(Alexandra Schwartz’s article appeared in The New Yorker, 9/14. Photograph by Cole Barash for The New Yorker.)
Ayad Akhtar’s autofictional novel cunningly entwines outrage and ambivalence.
The playwright and novelist Ayad Akhtar has never been afraid of provoking audiences. His latest work explores the origins of Trump’s toxicity, the tensions of Muslim identity, and the splintering of a family and a country.
Ayear after Donald Trump assumed office, Ayad Akhtar was at the American Academy in Rome, contemplating populism, the degradation of democracy, and ruinous civil strife. He had been mulling over the idea of a play about the brothers Gracchus, plebeian politicians in the century before Caesar whose defiance of the senatorial élite and championship of the poor led to an unhappy end. Akhtar wasn’t alone in consulting Roman history to gain perspective on the present. From his window, he could look out at the residence of the U.S. Ambassador to the Holy See, Callista Gingrich, whose husband, Newt, was studying Augustus, rumor had it, for pointers on how to counsel a President who fancied himself an emperor.
Akhtar, who is forty-nine, is an obsessive autodidact, with a mind like a grappling hook for any subject that attracts his interest. There are many. As a kid growing up in the Milwaukee suburbs, he studied the Quran with a rigor that flummoxed his secular Pakistani parents. As a theatre major at Brown, he taught himself French, attaining enough fluency in a year to direct his own translations of Genet and Bernard-Marie Koltès. When he was in his twenties, working in New York as an assistant to the director Andre Gregory, he spent his free time analyzing the prosody of Spenser’s “The Faerie Queene” and poring over Freud, which led to a years-long study of Jung, then Lacan, then Winnicott. Although he lost his faith in his teens, religion of all kinds continues to fascinate him. “He’s the only American I know who has read Meister Eckhart,” the German writer Daniel Kehlmann, a good friend of Akhtar’s, told me, referring to the medieval Christian theologian and mystic.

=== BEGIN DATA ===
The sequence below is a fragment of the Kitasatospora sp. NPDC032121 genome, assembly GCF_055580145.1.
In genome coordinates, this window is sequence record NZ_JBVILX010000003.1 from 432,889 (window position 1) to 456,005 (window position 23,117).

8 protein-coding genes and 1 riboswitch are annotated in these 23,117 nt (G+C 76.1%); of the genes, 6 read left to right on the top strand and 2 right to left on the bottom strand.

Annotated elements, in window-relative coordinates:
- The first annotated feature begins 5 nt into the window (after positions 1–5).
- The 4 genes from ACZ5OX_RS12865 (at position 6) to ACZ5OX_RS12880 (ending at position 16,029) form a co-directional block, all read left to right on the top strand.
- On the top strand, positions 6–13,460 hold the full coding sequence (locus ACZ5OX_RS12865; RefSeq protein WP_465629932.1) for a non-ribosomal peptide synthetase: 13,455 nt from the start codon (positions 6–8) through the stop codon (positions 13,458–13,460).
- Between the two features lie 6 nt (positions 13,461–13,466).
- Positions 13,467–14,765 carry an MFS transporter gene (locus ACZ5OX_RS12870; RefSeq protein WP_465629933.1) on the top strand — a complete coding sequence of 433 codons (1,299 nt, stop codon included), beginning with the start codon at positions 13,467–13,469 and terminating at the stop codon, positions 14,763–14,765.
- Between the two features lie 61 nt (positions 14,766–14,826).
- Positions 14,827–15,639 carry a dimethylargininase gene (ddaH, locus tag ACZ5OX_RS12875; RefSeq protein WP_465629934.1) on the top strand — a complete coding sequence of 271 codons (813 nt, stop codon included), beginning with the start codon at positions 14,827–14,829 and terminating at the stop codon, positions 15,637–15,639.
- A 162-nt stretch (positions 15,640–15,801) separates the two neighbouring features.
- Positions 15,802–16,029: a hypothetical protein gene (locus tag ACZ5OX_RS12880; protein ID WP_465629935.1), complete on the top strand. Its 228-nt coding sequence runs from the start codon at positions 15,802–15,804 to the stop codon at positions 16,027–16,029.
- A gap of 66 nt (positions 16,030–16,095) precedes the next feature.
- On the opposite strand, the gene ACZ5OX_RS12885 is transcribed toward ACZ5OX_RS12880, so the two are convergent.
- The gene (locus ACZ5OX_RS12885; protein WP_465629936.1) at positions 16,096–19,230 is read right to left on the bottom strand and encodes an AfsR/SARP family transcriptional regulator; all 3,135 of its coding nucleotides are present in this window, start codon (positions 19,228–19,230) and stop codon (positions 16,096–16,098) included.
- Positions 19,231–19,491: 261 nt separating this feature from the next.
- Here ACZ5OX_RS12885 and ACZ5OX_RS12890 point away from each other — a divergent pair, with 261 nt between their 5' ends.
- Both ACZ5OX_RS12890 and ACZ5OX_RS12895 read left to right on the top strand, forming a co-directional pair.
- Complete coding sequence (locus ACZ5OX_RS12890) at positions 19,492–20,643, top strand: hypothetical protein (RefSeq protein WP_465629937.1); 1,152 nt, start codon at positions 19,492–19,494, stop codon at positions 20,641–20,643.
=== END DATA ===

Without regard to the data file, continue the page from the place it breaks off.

Success arrived late, but Akhtar has made up for lost time. His first novel, “American Dervish,” about the coming of age of an innocent Pakistani-American boy, was published in January, 2012, when he was forty-one, the same month that his first play, “Disgraced,” about the unravelling of a jaded Pakistani-American lawyer, premièred, in Chicago. After a buzzy run at Lincoln Center, where tickets were scalped for fifteen hundred dollars apiece, “Disgraced” won the Pulitzer Prize for drama, then moved to a sold-out run in London, and to the Lyceum Theatre, on Broadway.
In short order, Akhtar had three more plays première, including “The Invisible Hand,” a thriller about an American hostage in Pakistan who, to pay his ransom, teaches his fundamentalist captors how to manipulate financial markets, and “Junk,” another Broadway hit, which transformed the dry subject of high-yield bonds in the nineteen-eighties into unexpectedly riveting drama. “Ayad’s particular brilliance is that he makes systems kinetic,” Josh Stern, a producer who is working with Akhtar to develop a television show, told me. “He’s able to take this huge, complicated infrastructure and distill it down to visceral character drama in a way that is unique.” As arcane as his intellectual tastes can be, Akhtar is determined to appeal to a broad public. “Proust meets Jerry Springer” is how he described his work to me when I met him, earlier this summer.